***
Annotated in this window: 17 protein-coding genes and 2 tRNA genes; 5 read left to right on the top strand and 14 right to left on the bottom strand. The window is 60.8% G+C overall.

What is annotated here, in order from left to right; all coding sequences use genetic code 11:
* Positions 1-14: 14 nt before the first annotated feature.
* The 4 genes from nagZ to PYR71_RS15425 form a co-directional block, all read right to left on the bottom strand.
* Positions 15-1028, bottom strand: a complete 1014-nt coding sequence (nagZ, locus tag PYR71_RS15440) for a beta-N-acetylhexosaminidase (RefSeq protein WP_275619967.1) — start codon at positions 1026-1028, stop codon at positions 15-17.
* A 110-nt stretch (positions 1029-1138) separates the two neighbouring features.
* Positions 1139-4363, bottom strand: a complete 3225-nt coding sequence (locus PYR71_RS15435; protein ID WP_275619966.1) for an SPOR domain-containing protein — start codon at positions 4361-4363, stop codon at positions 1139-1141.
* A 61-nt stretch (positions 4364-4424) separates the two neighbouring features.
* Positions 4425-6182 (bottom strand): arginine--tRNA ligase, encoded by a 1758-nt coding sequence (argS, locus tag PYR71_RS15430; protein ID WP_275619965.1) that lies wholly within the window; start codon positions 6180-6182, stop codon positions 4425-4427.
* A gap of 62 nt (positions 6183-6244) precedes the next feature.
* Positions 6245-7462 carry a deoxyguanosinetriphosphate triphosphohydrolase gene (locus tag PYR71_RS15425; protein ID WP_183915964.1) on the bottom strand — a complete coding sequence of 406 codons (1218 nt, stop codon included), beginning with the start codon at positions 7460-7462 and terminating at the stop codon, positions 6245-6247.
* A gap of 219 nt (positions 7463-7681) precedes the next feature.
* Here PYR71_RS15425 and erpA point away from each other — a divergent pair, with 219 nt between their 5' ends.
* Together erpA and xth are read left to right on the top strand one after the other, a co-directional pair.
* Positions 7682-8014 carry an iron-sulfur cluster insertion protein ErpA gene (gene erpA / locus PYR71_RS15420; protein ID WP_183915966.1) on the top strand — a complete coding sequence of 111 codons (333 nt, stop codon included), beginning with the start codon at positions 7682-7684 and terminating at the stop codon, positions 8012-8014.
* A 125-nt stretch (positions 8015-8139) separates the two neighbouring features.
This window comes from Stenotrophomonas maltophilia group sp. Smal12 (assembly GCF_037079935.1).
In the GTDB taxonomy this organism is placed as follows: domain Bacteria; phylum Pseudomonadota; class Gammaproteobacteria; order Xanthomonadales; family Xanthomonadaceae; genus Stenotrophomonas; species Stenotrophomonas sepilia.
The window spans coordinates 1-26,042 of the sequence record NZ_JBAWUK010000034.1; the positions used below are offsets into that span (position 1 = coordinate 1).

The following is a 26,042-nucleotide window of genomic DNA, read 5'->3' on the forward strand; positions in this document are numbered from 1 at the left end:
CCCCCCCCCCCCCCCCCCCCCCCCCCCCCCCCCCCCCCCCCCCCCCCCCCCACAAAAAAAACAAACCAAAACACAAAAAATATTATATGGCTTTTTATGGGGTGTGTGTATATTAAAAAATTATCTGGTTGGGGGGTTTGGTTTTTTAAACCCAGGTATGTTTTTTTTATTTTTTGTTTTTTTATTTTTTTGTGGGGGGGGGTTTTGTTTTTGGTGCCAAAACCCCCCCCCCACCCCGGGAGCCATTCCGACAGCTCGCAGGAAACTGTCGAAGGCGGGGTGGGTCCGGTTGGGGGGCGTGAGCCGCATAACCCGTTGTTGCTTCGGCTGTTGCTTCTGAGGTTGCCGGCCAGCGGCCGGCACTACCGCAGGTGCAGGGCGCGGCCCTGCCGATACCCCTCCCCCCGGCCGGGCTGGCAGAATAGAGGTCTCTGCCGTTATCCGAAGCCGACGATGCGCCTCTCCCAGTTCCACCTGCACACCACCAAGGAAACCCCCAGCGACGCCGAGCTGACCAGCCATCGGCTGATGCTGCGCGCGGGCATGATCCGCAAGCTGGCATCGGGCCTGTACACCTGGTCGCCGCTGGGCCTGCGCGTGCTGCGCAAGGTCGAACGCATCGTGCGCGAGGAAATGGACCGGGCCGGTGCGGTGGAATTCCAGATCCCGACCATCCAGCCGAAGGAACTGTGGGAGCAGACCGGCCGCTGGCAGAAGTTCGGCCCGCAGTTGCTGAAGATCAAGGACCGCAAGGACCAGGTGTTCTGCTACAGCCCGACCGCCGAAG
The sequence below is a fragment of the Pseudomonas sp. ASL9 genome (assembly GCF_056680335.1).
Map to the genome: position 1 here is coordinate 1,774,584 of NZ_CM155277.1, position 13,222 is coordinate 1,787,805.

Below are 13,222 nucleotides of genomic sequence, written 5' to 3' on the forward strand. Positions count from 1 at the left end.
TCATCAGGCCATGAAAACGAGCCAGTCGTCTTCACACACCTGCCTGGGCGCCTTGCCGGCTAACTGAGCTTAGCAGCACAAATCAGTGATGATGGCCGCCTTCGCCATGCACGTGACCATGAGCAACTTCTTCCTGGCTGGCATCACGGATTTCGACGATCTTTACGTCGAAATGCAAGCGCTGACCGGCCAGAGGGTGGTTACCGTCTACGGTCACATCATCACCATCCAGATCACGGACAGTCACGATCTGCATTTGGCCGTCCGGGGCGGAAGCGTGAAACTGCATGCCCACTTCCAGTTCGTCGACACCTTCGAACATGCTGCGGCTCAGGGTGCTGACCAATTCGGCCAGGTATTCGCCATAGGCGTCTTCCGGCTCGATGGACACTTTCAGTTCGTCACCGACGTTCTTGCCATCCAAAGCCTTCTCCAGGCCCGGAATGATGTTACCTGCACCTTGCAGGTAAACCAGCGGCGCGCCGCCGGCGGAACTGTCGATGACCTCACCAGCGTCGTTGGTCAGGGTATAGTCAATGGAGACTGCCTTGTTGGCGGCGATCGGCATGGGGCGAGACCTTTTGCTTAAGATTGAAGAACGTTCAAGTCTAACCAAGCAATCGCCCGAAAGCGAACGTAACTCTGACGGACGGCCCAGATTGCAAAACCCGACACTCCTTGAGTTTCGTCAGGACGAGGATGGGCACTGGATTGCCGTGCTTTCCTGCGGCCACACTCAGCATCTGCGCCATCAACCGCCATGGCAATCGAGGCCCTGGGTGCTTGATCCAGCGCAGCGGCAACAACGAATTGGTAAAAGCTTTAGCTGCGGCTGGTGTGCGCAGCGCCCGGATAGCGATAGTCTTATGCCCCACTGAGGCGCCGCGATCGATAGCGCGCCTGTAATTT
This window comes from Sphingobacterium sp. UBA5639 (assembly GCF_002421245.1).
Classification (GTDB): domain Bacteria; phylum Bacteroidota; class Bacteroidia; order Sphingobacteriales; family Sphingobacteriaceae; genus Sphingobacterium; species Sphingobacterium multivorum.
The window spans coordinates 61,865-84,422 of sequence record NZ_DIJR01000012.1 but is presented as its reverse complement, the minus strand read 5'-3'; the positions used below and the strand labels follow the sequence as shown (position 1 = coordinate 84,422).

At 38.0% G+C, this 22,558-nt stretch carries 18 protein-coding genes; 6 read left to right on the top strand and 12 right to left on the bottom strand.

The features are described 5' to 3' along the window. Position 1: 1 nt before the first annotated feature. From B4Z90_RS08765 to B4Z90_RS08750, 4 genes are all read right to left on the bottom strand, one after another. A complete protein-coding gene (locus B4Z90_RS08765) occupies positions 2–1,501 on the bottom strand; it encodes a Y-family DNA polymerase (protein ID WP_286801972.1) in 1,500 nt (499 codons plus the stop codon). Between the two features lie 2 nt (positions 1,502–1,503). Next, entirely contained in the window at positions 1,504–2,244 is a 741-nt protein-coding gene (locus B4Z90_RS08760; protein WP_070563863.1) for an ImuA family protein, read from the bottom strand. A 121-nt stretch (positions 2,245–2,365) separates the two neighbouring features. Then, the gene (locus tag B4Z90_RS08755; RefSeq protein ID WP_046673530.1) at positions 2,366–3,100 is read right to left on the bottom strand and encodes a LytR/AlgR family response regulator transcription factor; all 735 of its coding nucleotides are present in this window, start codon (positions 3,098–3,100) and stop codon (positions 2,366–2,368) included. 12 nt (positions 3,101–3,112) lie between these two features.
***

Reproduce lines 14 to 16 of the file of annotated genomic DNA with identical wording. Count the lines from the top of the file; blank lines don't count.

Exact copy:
* Together erpA and xth are read left to right on the top strand one after the other, a co-directional pair.
* Positions 7682-8014 carry an iron-sulfur cluster insertion protein ErpA gene (gene erpA / locus PYR71_RS15420; protein ID WP_183915966.1) on the top strand — a complete coding sequence of 111 codons (333 nt, stop codon included), beginning with the start codon at positions 7682-7684 and terminating at the stop codon, positions 8012-8014.
* A 125-nt stretch (positions 8015-8139) separates the two neighbouring features.